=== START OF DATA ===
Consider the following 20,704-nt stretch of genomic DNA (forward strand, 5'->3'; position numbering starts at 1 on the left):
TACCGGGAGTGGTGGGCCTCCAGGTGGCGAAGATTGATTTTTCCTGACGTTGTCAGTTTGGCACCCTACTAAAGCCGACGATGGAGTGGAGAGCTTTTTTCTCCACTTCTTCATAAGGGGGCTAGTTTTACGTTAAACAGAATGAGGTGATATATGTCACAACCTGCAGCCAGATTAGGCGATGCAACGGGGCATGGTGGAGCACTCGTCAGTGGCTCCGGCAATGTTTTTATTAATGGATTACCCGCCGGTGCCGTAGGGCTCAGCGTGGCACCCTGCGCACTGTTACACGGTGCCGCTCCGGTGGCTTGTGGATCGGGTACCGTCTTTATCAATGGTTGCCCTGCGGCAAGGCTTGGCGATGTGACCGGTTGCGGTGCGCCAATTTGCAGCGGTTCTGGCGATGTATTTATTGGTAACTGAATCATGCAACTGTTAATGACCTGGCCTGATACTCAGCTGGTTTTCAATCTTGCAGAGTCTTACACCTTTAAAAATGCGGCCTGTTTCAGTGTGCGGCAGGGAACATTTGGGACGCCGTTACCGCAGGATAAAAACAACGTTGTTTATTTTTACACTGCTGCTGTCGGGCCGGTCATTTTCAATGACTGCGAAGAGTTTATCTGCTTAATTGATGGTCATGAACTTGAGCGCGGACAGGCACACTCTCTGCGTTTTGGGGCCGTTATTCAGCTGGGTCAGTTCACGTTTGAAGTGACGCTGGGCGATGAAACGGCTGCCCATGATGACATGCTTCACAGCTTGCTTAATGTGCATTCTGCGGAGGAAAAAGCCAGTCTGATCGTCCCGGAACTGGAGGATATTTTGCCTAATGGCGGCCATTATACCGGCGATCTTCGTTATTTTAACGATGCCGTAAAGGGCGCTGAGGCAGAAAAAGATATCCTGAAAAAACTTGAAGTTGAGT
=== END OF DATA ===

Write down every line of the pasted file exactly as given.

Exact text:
Consider the following 20,704-nt stretch of genomic DNA (forward strand, 5'->3'; position numbering starts at 1 on the left):
TACCGGGAGTGGTGGGCCTCCAGGTGGCGAAGATTGATTTTTCCTGACGTTGTCAGTTTGGCACCCTACTAAAGCCGACGATGGAGTGGAGAGCTTTTTTCTCCACTTCTTCATAAGGGGGCTAGTTTTACGTTAAACAGAATGAGGTGATATATGTCACAACCTGCAGCCAGATTAGGCGATGCAACGGGGCATGGTGGAGCACTCGTCAGTGGCTCCGGCAATGTTTTTATTAATGGATTACCCGCCGGTGCCGTAGGGCTCAGCGTGGCACCCTGCGCACTGTTACACGGTGCCGCTCCGGTGGCTTGTGGATCGGGTACCGTCTTTATCAATGGTTGCCCTGCGGCAAGGCTTGGCGATGTGACCGGTTGCGGTGCGCCAATTTGCAGCGGTTCTGGCGATGTATTTATTGGTAACTGAATCATGCAACTGTTAATGACCTGGCCTGATACTCAGCTGGTTTTCAATCTTGCAGAGTCTTACACCTTTAAAAATGCGGCCTGTTTCAGTGTGCGGCAGGGAACATTTGGGACGCCGTTACCGCAGGATAAAAACAACGTTGTTTATTTTTACACTGCTGCTGTCGGGCCGGTCATTTTCAATGACTGCGAAGAGTTTATCTGCTTAATTGATGGTCATGAACTTGAGCGCGGACAGGCACACTCTCTGCGTTTTGGGGCCGTTATTCAGCTGGGTCAGTTCACGTTTGAAGTGACGCTGGGCGATGAAACGGCTGCCCATGATGACATGCTTCACAGCTTGCTTAATGTGCATTCTGCGGAGGAAAAAGCCAGTCTGATCGTCCCGGAACTGGAGGATATTTTGCCTAATGGCGGCCATTATACCGGCGATCTTCGTTATTTTAACGATGCCGTAAAGGGCGCTGAGGCAGAAAAAGATATCCTGAAAAAACTTGAAGTTGAGT